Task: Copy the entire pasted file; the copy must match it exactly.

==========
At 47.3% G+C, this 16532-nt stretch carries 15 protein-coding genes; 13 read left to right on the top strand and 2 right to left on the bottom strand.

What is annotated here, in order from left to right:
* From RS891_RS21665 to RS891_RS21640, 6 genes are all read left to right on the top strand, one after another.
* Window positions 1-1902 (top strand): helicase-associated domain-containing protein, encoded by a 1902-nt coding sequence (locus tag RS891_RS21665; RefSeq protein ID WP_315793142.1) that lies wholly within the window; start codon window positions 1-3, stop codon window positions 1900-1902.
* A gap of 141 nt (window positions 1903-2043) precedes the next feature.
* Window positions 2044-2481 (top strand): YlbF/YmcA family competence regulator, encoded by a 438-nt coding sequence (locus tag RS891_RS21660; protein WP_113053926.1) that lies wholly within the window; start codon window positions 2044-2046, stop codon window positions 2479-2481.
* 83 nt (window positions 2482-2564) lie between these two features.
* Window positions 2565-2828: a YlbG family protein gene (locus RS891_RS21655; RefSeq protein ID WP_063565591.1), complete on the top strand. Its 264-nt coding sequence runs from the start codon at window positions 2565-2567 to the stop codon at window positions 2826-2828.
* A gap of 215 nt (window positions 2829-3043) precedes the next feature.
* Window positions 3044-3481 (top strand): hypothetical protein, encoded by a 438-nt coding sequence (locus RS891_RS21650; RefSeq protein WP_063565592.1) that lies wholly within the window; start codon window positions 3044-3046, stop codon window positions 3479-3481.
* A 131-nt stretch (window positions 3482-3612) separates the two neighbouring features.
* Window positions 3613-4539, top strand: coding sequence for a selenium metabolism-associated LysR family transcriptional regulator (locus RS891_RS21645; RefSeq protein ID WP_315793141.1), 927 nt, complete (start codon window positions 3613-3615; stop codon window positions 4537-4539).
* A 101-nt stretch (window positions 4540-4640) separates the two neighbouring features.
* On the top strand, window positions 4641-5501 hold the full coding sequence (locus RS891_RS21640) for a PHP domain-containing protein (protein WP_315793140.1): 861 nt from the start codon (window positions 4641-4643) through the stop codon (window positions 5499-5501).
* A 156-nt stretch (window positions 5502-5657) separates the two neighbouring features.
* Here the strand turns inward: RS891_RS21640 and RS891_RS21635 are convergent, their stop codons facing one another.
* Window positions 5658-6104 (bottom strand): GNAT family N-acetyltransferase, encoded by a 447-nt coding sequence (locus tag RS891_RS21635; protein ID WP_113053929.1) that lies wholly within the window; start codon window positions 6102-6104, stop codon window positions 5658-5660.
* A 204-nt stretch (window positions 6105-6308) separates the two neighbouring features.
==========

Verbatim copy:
At 47.3% G+C, this 16532-nt stretch carries 15 protein-coding genes; 13 read left to right on the top strand and 2 right to left on the bottom strand.

What is annotated here, in order from left to right:
* From RS891_RS21665 to RS891_RS21640, 6 genes are all read left to right on the top strand, one after another.
* Window positions 1-1902 (top strand): helicase-associated domain-containing protein, encoded by a 1902-nt coding sequence (locus tag RS891_RS21665; RefSeq protein ID WP_315793142.1) that lies wholly within the window; start codon window positions 1-3, stop codon window positions 1900-1902.
* A gap of 141 nt (window positions 1903-2043) precedes the next feature.
* Window positions 2044-2481 (top strand): YlbF/YmcA family competence regulator, encoded by a 438-nt coding sequence (locus tag RS891_RS21660; protein WP_113053926.1) that lies wholly within the window; start codon window positions 2044-2046, stop codon window positions 2479-2481.
* 83 nt (window positions 2482-2564) lie between these two features.
* Window positions 2565-2828: a YlbG family protein gene (locus RS891_RS21655; RefSeq protein ID WP_063565591.1), complete on the top strand. Its 264-nt coding sequence runs from the start codon at window positions 2565-2567 to the stop codon at window positions 2826-2828.
* A gap of 215 nt (window positions 2829-3043) precedes the next feature.
* Window positions 3044-3481 (top strand): hypothetical protein, encoded by a 438-nt coding sequence (locus RS891_RS21650; RefSeq protein WP_063565592.1) that lies wholly within the window; start codon window positions 3044-3046, stop codon window positions 3479-3481.
* A 131-nt stretch (window positions 3482-3612) separates the two neighbouring features.
* Window positions 3613-4539, top strand: coding sequence for a selenium metabolism-associated LysR family transcriptional regulator (locus RS891_RS21645; RefSeq protein ID WP_315793141.1), 927 nt, complete (start codon window positions 3613-3615; stop codon window positions 4537-4539).
* A 101-nt stretch (window positions 4540-4640) separates the two neighbouring features.
* On the top strand, window positions 4641-5501 hold the full coding sequence (locus RS891_RS21640) for a PHP domain-containing protein (protein WP_315793140.1): 861 nt from the start codon (window positions 4641-4643) through the stop codon (window positions 5499-5501).
* A 156-nt stretch (window positions 5502-5657) separates the two neighbouring features.
* Here the strand turns inward: RS891_RS21640 and RS891_RS21635 are convergent, their stop codons facing one another.
* Window positions 5658-6104 (bottom strand): GNAT family N-acetyltransferase, encoded by a 447-nt coding sequence (locus tag RS891_RS21635; protein ID WP_113053929.1) that lies wholly within the window; start codon window positions 6102-6104, stop codon window positions 5658-5660.
* A 204-nt stretch (window positions 6105-6308) separates the two neighbouring features.